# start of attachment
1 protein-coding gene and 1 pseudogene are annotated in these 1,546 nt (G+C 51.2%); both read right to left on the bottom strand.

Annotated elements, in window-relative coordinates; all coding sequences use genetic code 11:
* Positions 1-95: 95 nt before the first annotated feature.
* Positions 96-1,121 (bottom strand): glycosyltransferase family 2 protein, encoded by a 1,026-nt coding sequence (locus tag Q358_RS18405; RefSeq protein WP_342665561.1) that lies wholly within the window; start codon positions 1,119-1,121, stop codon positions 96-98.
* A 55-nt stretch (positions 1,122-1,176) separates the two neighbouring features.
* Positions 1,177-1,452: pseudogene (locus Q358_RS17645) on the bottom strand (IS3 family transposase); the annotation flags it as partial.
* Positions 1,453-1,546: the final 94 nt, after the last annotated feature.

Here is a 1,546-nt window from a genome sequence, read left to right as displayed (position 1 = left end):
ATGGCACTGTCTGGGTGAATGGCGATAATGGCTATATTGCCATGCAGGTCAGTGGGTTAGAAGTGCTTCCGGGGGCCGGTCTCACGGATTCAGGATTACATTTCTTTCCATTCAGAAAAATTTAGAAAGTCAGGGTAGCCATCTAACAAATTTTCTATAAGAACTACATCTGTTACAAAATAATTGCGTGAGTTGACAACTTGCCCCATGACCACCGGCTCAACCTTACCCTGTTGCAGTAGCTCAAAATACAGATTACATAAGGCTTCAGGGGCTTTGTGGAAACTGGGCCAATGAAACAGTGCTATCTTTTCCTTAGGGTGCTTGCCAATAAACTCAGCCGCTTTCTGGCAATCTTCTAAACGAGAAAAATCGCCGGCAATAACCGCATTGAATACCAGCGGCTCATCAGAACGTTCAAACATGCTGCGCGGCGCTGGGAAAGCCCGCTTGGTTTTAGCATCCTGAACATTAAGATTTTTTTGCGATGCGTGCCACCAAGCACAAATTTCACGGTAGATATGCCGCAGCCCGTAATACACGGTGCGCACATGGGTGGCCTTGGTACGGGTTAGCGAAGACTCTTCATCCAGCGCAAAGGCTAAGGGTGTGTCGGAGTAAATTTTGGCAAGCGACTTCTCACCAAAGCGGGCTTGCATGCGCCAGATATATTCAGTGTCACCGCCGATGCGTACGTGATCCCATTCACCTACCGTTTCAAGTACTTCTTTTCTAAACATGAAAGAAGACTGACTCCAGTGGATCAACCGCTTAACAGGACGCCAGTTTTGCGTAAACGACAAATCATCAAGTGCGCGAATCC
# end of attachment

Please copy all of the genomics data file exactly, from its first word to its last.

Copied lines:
1 protein-coding gene and 1 pseudogene are annotated in these 1,546 nt (G+C 51.2%); both read right to left on the bottom strand.

Annotated elements, in window-relative coordinates; all coding sequences use genetic code 11:
* Positions 1-95: 95 nt before the first annotated feature.
* Positions 96-1,121 (bottom strand): glycosyltransferase family 2 protein, encoded by a 1,026-nt coding sequence (locus tag Q358_RS18405; RefSeq protein WP_342665561.1) that lies wholly within the window; start codon positions 1,119-1,121, stop codon positions 96-98.
* A 55-nt stretch (positions 1,122-1,176) separates the two neighbouring features.
* Positions 1,177-1,452: pseudogene (locus Q358_RS17645) on the bottom strand (IS3 family transposase); the annotation flags it as partial.
* Positions 1,453-1,546: the final 94 nt, after the last annotated feature.

Here is a 1,546-nt window from a genome sequence, read left to right as displayed (position 1 = left end):
ATGGCACTGTCTGGGTGAATGGCGATAATGGCTATATTGCCATGCAGGTCAGTGGGTTAGAAGTGCTTCCGGGGGCCGGTCTCACGGATTCAGGATTACATTTCTTTCCATTCAGAAAAATTTAGAAAGTCAGGGTAGCCATCTAACAAATTTTCTATAAGAACTACATCTGTTACAAAATAATTGCGTGAGTTGACAACTTGCCCCATGACCACCGGCTCAACCTTACCCTGTTGCAGTAGCTCAAAATACAGATTACATAAGGCTTCAGGGGCTTTGTGGAAACTGGGCCAATGAAACAGTGCTATCTTTTCCTTAGGGTGCTTGCCAATAAACTCAGCCGCTTTCTGGCAATCTTCTAAACGAGAAAAATCGCCGGCAATAACCGCATTGAATACCAGCGGCTCATCAGAACGTTCAAACATGCTGCGCGGCGCTGGGAAAGCCCGCTTGGTTTTAGCATCCTGAACATTAAGATTTTTTTGCGATGCGTGCCACCAAGCACAAATTTCACGGTAGATATGCCGCAGCCCGTAATACACGGTGCGCACATGGGTGGCCTTGGTACGGGTTAGCGAAGACTCTTCATCCAGCGCAAAGGCTAAGGGTGTGTCGGAGTAAATTTTGGCAAGCGACTTCTCACCAAAGCGGGCTTGCATGCGCCAGATATATTCAGTGTCACCGCCGATGCGTACGTGATCCCATTCACCTACCGTTTCAAGTACTTCTTTTCTAAACATGAAAGAAGACTGACTCCAGTGGATCAACCGCTTAACAGGACGCCAGTTTTGCGTAAACGACAAATCATCAAGTGCGCGAATCC